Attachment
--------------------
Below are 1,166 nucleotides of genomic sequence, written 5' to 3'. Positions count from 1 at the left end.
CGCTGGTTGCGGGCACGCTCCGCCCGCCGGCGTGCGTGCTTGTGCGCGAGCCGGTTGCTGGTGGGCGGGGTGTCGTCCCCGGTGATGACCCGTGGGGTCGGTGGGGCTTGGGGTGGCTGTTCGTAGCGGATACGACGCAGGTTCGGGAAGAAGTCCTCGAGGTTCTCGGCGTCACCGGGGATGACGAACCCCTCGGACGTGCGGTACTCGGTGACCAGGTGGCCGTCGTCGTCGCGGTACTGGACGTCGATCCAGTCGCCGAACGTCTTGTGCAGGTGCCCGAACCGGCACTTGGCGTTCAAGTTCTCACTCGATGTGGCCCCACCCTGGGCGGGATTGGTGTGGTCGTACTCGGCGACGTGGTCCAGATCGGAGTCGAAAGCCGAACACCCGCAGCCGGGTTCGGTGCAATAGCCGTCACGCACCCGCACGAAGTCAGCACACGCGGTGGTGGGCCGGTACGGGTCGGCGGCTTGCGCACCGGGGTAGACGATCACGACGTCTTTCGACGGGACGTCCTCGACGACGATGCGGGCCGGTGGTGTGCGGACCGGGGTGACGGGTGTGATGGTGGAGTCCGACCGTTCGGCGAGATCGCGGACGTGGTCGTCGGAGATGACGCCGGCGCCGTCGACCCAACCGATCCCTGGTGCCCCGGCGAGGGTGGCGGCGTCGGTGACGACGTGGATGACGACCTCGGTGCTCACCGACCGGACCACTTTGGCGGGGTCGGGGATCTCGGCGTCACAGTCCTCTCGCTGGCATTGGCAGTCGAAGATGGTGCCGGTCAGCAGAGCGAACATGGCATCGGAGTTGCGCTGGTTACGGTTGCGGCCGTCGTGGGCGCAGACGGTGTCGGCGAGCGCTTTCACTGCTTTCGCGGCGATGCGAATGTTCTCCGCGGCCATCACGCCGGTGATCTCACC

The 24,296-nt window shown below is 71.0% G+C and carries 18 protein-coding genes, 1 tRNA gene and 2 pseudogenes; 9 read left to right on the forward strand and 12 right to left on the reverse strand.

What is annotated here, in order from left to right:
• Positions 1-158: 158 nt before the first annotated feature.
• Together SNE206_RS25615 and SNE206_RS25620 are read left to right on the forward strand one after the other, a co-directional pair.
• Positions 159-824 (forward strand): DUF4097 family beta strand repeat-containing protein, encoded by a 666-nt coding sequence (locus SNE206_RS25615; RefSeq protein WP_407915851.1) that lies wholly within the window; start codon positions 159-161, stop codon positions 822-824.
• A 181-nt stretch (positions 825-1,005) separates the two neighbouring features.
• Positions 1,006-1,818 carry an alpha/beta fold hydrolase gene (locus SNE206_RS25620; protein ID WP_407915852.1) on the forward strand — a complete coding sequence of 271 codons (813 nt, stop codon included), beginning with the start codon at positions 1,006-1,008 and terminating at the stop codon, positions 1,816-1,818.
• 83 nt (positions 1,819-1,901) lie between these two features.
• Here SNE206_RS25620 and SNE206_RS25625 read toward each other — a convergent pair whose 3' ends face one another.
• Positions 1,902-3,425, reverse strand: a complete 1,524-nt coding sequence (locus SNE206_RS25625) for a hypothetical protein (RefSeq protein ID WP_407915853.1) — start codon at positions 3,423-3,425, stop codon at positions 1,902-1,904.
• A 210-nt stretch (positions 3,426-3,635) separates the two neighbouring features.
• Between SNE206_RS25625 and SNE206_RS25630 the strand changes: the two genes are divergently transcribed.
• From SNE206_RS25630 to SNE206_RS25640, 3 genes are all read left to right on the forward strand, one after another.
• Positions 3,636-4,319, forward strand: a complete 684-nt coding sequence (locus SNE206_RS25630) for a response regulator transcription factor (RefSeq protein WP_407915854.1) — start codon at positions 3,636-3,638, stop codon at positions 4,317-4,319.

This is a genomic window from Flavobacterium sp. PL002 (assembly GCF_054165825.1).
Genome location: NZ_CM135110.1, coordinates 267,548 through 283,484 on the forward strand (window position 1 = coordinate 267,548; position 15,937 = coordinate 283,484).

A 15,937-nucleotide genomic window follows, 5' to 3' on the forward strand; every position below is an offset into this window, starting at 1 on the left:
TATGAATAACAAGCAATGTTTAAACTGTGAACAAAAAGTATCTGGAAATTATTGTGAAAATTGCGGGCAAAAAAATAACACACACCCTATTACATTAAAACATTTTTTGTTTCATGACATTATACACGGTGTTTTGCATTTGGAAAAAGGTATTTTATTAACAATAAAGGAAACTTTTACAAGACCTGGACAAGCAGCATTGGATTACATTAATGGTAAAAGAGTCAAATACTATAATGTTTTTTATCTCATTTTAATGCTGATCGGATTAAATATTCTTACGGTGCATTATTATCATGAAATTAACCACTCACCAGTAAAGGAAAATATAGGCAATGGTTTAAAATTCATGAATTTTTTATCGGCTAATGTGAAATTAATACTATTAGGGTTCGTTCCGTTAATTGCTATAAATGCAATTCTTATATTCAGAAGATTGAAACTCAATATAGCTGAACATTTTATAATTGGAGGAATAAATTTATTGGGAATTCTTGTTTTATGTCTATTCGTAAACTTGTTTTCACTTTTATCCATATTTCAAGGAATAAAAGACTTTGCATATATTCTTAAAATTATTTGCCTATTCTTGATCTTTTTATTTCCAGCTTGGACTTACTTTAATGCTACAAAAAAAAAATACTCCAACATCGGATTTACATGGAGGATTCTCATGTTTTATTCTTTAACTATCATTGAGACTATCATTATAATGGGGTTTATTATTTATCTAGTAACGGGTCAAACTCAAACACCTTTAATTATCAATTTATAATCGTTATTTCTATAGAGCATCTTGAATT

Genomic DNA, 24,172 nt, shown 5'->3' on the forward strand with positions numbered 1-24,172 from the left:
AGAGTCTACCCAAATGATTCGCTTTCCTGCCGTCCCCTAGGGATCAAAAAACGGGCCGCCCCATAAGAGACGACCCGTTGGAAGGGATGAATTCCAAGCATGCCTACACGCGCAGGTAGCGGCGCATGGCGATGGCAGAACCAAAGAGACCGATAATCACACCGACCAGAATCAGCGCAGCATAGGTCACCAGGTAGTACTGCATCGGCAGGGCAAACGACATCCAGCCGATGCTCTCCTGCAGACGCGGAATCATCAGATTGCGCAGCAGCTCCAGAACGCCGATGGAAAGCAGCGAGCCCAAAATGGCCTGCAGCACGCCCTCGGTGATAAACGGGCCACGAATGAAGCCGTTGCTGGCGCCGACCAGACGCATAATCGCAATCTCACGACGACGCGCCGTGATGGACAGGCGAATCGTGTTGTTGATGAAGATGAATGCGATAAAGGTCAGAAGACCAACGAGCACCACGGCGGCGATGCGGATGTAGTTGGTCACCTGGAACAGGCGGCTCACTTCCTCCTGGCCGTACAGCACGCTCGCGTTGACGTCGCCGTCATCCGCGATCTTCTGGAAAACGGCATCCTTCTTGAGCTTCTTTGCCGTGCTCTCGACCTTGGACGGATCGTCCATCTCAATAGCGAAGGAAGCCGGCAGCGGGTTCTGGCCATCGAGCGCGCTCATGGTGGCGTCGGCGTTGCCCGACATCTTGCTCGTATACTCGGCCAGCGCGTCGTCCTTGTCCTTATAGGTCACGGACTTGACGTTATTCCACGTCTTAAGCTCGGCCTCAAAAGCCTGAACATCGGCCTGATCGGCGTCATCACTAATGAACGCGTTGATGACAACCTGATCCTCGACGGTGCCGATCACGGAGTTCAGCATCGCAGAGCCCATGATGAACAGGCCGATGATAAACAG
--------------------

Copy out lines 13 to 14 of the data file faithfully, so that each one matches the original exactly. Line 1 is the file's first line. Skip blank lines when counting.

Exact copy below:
• A 210-nt stretch (positions 3,426-3,635) separates the two neighbouring features.
• Between SNE206_RS25625 and SNE206_RS25630 the strand changes: the two genes are divergently transcribed.